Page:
This isn't to say that I don't enjoy being places with people. I do. In fact, going places alone isn't really my cup of tea if I can help it. I liken it to being at a concert or seeing a play with friends: it's always more enjoyable to go with people, but it's not so fun if they talk through the show. Just be quiet and we'll discuss it at intermission.

misery happiness loves company, especially when you have a pretty view

This museum is large, but still manageable. It's nothing like The Huntington (where you pretty much have to plan your whole day around it), though you could easily take your time, have snacks and coffee, and make a day at The Getty if you wanted. I think it'd be fun to have lunch on the grass, or come when they're having an outdoor concert.

This is one of the few museums in LA that's actually free (though parking does cost $15). If I lived closer, I'd consider putting on my walking shoes, grabbing coffee at the coffee cart, and exploring the park / people watching. It's certainly nicer (and less pathetic) than going to the mall to walk around and look at housewares like an old married couple, which is something Jonathan and I are certainly guilty of, and the fact that we're doing preliminary wedding registry planning is only part of the reason.

Study of Clouds with a Sunset near Rome by Simon Denis (1786-1801)

I'm not all that well-versed on great places to visit in LA -- especially places that cost me [nearly] $0. Now that the wedding is 10 months away, it's time to actually get serious about saving for the things we know we'll need, which leaves us with the most pathetic spending budget.

Free is good. Tell me about free things to enjoy around these here Southern California parts, maybe?

Thank you. Happy Friday.

Wednesday, August 14, 2013

Venue Hunt, Part III: To the Mountains We Go

Remember three months ago when I mentioned we'd found a wedding venue? Remember how I'm the worst at updating? Oh, but remember how I love you and I am really, really happy that you're interested in reading about the little things in my life that mean nothing but mean the world all at once?

Ahem. Picking up where we last left off...

Several weeks after beginning our venue hunt for our summer 2014 wedding, I made Jonathan sit down for a serious heart-to-heart with me. As I mentioned before, things started to go off the rails in unexpected ways, and I realized that putting myself (and therefore: us) in a stressful place was not what I wanted for our wedding.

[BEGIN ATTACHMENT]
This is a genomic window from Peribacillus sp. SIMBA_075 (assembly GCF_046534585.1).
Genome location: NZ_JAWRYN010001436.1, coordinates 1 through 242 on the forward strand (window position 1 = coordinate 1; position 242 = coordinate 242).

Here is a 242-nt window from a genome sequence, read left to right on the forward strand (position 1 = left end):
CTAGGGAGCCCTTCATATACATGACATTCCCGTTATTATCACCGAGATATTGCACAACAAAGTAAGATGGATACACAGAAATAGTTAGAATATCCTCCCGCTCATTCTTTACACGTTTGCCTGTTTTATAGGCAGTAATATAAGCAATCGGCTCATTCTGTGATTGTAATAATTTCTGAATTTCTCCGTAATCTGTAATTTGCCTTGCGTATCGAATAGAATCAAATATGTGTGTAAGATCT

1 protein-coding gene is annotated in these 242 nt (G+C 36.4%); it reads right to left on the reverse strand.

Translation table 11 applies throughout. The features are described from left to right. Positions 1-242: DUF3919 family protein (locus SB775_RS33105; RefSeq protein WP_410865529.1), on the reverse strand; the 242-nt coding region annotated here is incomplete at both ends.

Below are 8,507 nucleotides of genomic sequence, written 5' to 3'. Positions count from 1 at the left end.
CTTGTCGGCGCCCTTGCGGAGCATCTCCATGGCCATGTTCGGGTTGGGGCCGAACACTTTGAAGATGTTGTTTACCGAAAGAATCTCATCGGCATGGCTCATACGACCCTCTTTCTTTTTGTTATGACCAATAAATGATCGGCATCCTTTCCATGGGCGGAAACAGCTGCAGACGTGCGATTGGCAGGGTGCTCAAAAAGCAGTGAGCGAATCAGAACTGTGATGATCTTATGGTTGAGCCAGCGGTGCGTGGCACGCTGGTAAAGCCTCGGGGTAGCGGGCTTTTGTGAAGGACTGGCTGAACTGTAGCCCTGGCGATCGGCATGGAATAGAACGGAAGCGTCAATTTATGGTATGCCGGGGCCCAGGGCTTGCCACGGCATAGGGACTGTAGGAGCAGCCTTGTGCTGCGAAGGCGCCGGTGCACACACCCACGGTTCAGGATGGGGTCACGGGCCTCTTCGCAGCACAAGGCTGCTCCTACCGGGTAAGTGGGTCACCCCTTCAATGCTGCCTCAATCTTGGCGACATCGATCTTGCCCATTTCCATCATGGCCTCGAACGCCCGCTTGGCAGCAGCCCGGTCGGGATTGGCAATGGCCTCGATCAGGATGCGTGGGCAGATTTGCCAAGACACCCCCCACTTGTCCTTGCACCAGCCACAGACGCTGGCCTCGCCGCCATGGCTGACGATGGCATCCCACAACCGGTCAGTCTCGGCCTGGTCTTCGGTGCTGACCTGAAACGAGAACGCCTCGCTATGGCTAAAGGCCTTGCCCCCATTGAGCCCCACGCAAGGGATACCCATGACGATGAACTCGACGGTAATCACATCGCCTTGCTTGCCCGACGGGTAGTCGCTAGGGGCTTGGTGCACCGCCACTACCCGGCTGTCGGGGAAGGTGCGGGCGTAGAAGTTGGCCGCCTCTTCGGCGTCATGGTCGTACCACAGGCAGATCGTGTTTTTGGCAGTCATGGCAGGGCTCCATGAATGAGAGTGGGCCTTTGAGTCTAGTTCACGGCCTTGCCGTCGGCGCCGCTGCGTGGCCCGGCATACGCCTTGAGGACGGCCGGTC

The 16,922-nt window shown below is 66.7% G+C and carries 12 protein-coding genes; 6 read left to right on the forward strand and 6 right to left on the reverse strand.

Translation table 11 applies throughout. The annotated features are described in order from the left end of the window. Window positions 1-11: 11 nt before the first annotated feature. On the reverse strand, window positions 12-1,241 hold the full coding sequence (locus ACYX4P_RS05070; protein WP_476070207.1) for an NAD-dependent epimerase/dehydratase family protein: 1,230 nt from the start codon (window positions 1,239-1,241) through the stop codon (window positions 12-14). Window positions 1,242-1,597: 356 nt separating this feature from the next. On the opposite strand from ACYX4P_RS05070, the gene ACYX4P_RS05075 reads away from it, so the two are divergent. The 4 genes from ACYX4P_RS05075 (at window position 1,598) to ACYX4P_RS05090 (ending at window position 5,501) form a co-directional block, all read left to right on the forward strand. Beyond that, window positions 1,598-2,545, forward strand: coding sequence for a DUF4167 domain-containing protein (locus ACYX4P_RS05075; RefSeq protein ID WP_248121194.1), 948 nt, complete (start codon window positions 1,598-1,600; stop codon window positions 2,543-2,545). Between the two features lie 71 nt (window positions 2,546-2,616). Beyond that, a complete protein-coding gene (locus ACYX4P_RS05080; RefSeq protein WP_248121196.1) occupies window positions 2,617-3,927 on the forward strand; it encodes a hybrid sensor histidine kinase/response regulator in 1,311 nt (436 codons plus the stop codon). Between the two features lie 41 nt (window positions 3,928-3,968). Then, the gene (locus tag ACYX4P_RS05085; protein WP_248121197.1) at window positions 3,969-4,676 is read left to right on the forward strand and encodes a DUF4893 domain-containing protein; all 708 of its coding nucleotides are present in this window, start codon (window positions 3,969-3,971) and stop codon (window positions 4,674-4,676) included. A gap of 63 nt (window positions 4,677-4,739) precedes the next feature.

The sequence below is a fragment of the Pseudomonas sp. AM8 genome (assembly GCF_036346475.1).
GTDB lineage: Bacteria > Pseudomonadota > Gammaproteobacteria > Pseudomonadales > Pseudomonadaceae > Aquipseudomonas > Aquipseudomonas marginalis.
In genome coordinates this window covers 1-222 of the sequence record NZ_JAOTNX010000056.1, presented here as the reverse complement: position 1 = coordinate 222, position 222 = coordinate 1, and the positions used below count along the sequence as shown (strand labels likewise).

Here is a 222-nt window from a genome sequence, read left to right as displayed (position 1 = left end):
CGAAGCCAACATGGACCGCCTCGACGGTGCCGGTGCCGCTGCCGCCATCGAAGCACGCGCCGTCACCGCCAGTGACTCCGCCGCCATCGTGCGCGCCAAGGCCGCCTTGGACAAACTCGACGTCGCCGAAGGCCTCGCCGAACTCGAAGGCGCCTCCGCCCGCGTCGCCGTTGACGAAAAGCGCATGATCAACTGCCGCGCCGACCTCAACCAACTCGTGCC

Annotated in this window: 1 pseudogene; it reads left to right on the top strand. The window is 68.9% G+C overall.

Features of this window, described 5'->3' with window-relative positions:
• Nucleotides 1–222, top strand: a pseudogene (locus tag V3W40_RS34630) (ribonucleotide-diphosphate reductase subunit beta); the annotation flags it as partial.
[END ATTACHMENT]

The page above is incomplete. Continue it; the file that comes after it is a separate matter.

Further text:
I know. This is starting to seem really dramatic. Like, how difficult can finding a venue really be, and on top of that, why would I let myself get so worked up about it so quickly after getting engaged -- and so far away from my actual wedding date?!

The truth is: we're picky people, but in most areas, our tastes are very simple. Having a wedding that was overly complicated and stressful was not something we wanted. The thought of eloping to a favorite location (Seattle, near the water perhaps) was more appealing than most of the options we were finding, but we were adamant that we find something where our close friends and family who could come would be able to come.

So we sat down and discussed what our ideal wedding would look like. Here's a smattering of ideas and phrases that kept popping up (and were eventually solidified) during our talk:

  • We'd rather elope than spend a dime on something for which we'd have to settle
  • The feeling of a small, intimate, casual, and fun wedding, but without the super small guest list
  • "Backyard wedding"
  • The ceremony, reception, or both venue locations should be quintessentially "Northern California"
  • Golf courses, country clubs, and wineries were still out of the question
  • Focus on "local" and simple options, so that we can keep costs down with flowers, food, decor...
  • Being somewhere that allows us to keep the party going until at least 11 PM or midnight is ideal
  • We need to love the location enough that even if only 20 people come, we'll still be excited about it